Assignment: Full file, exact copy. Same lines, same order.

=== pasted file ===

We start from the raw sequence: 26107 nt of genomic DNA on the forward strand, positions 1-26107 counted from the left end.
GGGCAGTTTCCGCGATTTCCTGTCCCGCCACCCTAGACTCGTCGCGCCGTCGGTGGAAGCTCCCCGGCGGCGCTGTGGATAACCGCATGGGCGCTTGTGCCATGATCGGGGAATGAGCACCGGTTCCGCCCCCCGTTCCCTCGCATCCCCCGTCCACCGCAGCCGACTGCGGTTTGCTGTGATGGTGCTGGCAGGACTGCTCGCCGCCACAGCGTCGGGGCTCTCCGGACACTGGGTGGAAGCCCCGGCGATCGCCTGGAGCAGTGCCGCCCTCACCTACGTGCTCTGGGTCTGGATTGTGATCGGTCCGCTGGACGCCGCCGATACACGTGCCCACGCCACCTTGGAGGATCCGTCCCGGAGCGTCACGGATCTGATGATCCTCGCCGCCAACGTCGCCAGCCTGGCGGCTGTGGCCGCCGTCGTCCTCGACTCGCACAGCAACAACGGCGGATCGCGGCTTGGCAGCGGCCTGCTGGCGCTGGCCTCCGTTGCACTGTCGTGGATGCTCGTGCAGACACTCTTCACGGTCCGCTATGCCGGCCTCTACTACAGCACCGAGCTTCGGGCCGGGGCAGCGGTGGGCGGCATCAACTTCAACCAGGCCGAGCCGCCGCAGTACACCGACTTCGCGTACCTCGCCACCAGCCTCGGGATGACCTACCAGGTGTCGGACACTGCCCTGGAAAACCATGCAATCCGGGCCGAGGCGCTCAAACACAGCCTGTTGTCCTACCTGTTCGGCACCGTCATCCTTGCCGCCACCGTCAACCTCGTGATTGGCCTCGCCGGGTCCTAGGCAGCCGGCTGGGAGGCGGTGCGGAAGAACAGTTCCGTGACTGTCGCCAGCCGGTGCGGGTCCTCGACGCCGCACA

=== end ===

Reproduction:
We start from the raw sequence: 26107 nt of genomic DNA on the forward strand, positions 1-26107 counted from the left end.
GGGCAGTTTCCGCGATTTCCTGTCCCGCCACCCTAGACTCGTCGCGCCGTCGGTGGAAGCTCCCCGGCGGCGCTGTGGATAACCGCATGGGCGCTTGTGCCATGATCGGGGAATGAGCACCGGTTCCGCCCCCCGTTCCCTCGCATCCCCCGTCCACCGCAGCCGACTGCGGTTTGCTGTGATGGTGCTGGCAGGACTGCTCGCCGCCACAGCGTCGGGGCTCTCCGGACACTGGGTGGAAGCCCCGGCGATCGCCTGGAGCAGTGCCGCCCTCACCTACGTGCTCTGGGTCTGGATTGTGATCGGTCCGCTGGACGCCGCCGATACACGTGCCCACGCCACCTTGGAGGATCCGTCCCGGAGCGTCACGGATCTGATGATCCTCGCCGCCAACGTCGCCAGCCTGGCGGCTGTGGCCGCCGTCGTCCTCGACTCGCACAGCAACAACGGCGGATCGCGGCTTGGCAGCGGCCTGCTGGCGCTGGCCTCCGTTGCACTGTCGTGGATGCTCGTGCAGACACTCTTCACGGTCCGCTATGCCGGCCTCTACTACAGCACCGAGCTTCGGGCCGGGGCAGCGGTGGGCGGCATCAACTTCAACCAGGCCGAGCCGCCGCAGTACACCGACTTCGCGTACCTCGCCACCAGCCTCGGGATGACCTACCAGGTGTCGGACACTGCCCTGGAAAACCATGCAATCCGGGCCGAGGCGCTCAAACACAGCCTGTTGTCCTACCTGTTCGGCACCGTCATCCTTGCCGCCACCGTCAACCTCGTGATTGGCCTCGCCGGGTCCTAGGCAGCCGGCTGGGAGGCGGTGCGGAAGAACAGTTCCGTGACTGTCGCCAGCCGGTGCGGGTCCTCGACGCCGCACA